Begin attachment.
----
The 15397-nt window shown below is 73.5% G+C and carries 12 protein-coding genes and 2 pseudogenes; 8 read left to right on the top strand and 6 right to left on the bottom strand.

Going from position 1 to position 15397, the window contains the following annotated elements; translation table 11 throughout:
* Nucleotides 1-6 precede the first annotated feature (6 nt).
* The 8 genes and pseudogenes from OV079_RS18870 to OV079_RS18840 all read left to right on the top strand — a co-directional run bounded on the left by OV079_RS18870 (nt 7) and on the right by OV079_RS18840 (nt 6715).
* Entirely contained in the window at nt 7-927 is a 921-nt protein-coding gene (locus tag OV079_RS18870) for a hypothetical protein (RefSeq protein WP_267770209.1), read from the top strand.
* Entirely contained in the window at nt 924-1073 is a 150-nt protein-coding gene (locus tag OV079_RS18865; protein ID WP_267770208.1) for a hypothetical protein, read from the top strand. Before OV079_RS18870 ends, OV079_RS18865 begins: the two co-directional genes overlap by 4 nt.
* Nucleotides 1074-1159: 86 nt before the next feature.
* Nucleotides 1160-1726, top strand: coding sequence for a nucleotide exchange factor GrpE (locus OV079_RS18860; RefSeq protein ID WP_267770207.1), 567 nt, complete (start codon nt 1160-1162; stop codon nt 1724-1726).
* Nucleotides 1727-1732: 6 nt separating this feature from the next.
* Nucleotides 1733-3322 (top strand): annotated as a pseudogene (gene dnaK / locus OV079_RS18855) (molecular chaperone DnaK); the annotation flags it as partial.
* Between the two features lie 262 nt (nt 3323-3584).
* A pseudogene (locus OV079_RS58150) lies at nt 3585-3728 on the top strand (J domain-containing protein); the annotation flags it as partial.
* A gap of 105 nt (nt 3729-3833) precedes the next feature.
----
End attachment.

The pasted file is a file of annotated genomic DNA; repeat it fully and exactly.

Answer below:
The 15397-nt window shown below is 73.5% G+C and carries 12 protein-coding genes and 2 pseudogenes; 8 read left to right on the top strand and 6 right to left on the bottom strand.

Going from position 1 to position 15397, the window contains the following annotated elements; translation table 11 throughout:
* Nucleotides 1-6 precede the first annotated feature (6 nt).
* The 8 genes and pseudogenes from OV079_RS18870 to OV079_RS18840 all read left to right on the top strand — a co-directional run bounded on the left by OV079_RS18870 (nt 7) and on the right by OV079_RS18840 (nt 6715).
* Entirely contained in the window at nt 7-927 is a 921-nt protein-coding gene (locus tag OV079_RS18870) for a hypothetical protein (RefSeq protein WP_267770209.1), read from the top strand.
* Entirely contained in the window at nt 924-1073 is a 150-nt protein-coding gene (locus tag OV079_RS18865; protein ID WP_267770208.1) for a hypothetical protein, read from the top strand. Before OV079_RS18870 ends, OV079_RS18865 begins: the two co-directional genes overlap by 4 nt.
* Nucleotides 1074-1159: 86 nt before the next feature.
* Nucleotides 1160-1726, top strand: coding sequence for a nucleotide exchange factor GrpE (locus OV079_RS18860; RefSeq protein ID WP_267770207.1), 567 nt, complete (start codon nt 1160-1162; stop codon nt 1724-1726).
* Nucleotides 1727-1732: 6 nt separating this feature from the next.
* Nucleotides 1733-3322 (top strand): annotated as a pseudogene (gene dnaK / locus OV079_RS18855) (molecular chaperone DnaK); the annotation flags it as partial.
* Between the two features lie 262 nt (nt 3323-3584).
* A pseudogene (locus OV079_RS58150) lies at nt 3585-3728 on the top strand (J domain-containing protein); the annotation flags it as partial.
* A gap of 105 nt (nt 3729-3833) precedes the next feature.